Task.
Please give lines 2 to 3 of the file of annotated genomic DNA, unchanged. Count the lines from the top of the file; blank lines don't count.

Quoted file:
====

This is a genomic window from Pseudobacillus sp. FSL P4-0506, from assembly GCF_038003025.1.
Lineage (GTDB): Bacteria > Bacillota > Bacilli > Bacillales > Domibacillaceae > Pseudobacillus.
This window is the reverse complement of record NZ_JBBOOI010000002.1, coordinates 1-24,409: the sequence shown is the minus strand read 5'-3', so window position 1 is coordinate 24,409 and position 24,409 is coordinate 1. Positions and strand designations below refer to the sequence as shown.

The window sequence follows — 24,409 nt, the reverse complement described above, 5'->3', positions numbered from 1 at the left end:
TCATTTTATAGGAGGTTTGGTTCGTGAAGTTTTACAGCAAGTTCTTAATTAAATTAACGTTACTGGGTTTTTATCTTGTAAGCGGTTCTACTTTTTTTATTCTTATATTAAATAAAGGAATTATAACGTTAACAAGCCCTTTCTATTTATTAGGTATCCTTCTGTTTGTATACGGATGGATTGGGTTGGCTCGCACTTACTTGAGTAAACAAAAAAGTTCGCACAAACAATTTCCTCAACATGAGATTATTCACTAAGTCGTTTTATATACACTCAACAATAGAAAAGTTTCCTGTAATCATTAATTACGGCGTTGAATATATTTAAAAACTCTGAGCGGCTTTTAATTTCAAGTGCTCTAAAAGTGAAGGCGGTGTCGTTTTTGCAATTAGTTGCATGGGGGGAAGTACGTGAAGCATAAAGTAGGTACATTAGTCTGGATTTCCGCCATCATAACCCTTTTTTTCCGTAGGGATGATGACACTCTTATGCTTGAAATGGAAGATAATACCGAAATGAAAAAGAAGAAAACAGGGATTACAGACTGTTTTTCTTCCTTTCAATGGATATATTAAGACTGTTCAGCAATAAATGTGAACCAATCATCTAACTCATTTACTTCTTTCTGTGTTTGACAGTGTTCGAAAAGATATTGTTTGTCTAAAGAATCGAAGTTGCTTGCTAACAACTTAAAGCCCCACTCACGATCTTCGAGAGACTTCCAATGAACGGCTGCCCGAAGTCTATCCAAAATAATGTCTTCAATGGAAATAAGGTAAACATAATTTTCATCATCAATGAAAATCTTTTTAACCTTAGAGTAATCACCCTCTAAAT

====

Lineage (GTDB): Bacteria > Bacillota > Bacilli > Bacillales > Domibacillaceae > Pseudobacillus.
This window is the reverse complement of record NZ_JBBOOI010000002.1, coordinates 1-24,409: the sequence shown is the minus strand read 5'-3', so window position 1 is coordinate 24,409 and position 24,409 is coordinate 1. Positions and strand designations below refer to the sequence as shown.